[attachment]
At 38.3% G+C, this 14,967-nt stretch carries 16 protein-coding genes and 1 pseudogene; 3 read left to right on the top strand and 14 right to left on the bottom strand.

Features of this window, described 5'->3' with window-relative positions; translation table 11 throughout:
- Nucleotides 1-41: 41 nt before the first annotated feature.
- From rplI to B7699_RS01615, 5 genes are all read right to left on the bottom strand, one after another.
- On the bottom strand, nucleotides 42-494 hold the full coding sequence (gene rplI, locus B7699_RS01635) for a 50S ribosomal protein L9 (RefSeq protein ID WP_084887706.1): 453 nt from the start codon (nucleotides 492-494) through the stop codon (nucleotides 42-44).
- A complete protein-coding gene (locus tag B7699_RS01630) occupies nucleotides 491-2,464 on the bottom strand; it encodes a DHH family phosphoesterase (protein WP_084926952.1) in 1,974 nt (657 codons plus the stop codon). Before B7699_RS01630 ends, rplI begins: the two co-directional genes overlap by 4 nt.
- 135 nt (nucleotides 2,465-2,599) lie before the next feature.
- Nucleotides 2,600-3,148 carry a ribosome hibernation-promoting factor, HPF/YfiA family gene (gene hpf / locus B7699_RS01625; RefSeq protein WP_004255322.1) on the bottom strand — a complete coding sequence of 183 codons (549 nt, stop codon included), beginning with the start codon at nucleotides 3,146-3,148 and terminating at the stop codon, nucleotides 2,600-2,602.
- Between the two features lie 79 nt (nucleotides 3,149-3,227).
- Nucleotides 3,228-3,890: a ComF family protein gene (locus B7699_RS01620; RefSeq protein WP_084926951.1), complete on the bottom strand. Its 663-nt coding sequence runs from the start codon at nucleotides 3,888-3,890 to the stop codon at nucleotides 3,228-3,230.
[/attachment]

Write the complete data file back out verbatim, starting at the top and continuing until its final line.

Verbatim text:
At 38.3% G+C, this 14,967-nt stretch carries 16 protein-coding genes and 1 pseudogene; 3 read left to right on the top strand and 14 right to left on the bottom strand.

Features of this window, described 5'->3' with window-relative positions; translation table 11 throughout:
- Nucleotides 1-41: 41 nt before the first annotated feature.
- From rplI to B7699_RS01615, 5 genes are all read right to left on the bottom strand, one after another.
- On the bottom strand, nucleotides 42-494 hold the full coding sequence (gene rplI, locus B7699_RS01635) for a 50S ribosomal protein L9 (RefSeq protein ID WP_084887706.1): 453 nt from the start codon (nucleotides 492-494) through the stop codon (nucleotides 42-44).
- A complete protein-coding gene (locus tag B7699_RS01630) occupies nucleotides 491-2,464 on the bottom strand; it encodes a DHH family phosphoesterase (protein WP_084926952.1) in 1,974 nt (657 codons plus the stop codon). Before B7699_RS01630 ends, rplI begins: the two co-directional genes overlap by 4 nt.
- 135 nt (nucleotides 2,465-2,599) lie before the next feature.
- Nucleotides 2,600-3,148 carry a ribosome hibernation-promoting factor, HPF/YfiA family gene (gene hpf / locus B7699_RS01625; RefSeq protein WP_004255322.1) on the bottom strand — a complete coding sequence of 183 codons (549 nt, stop codon included), beginning with the start codon at nucleotides 3,146-3,148 and terminating at the stop codon, nucleotides 2,600-2,602.
- Between the two features lie 79 nt (nucleotides 3,149-3,227).
- Nucleotides 3,228-3,890: a ComF family protein gene (locus B7699_RS01620; RefSeq protein WP_084926951.1), complete on the bottom strand. Its 663-nt coding sequence runs from the start codon at nucleotides 3,888-3,890 to the stop codon at nucleotides 3,228-3,230.